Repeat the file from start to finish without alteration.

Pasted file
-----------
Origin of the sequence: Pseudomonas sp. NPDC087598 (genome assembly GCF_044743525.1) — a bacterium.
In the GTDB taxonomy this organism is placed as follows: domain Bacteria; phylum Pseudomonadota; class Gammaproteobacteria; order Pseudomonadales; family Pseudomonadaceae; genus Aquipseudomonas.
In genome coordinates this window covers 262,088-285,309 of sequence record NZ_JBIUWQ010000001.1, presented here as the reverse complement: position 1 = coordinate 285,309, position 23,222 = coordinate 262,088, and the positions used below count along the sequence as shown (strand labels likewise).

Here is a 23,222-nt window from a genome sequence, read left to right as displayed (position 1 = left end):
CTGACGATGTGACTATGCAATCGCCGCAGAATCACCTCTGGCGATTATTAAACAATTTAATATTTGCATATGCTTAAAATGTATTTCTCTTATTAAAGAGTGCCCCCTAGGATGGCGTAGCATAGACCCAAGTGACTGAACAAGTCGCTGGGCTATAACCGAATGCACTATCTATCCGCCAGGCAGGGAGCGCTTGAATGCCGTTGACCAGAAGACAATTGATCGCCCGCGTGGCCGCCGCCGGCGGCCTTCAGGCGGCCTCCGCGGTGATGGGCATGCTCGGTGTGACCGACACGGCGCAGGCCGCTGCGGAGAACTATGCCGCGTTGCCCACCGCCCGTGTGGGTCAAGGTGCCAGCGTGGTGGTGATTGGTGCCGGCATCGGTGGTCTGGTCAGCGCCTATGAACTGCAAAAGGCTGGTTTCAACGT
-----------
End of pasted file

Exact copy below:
Origin of the sequence: Pseudomonas sp. NPDC087598 (genome assembly GCF_044743525.1) — a bacterium.
In the GTDB taxonomy this organism is placed as follows: domain Bacteria; phylum Pseudomonadota; class Gammaproteobacteria; order Pseudomonadales; family Pseudomonadaceae; genus Aquipseudomonas.
In genome coordinates this window covers 262,088-285,309 of sequence record NZ_JBIUWQ010000001.1, presented here as the reverse complement: position 1 = coordinate 285,309, position 23,222 = coordinate 262,088, and the positions used below count along the sequence as shown (strand labels likewise).

Here is a 23,222-nt window from a genome sequence, read left to right as displayed (position 1 = left end):
CTGACGATGTGACTATGCAATCGCCGCAGAATCACCTCTGGCGATTATTAAACAATTTAATATTTGCATATGCTTAAAATGTATTTCTCTTATTAAAGAGTGCCCCCTAGGATGGCGTAGCATAGACCCAAGTGACTGAACAAGTCGCTGGGCTATAACCGAATGCACTATCTATCCGCCAGGCAGGGAGCGCTTGAATGCCGTTGACCAGAAGACAATTGATCGCCCGCGTGGCCGCCGCCGGCGGCCTTCAGGCGGCCTCCGCGGTGATGGGCATGCTCGGTGTGACCGACACGGCGCAGGCCGCTGCGGAGAACTATGCCGCGTTGCCCACCGCCCGTGTGGGTCAAGGTGCCAGCGTGGTGGTGATTGGTGCCGGCATCGGTGGTCTGGTCAGCGCCTATGAACTGCAAAAGGCTGGTTTCAACGT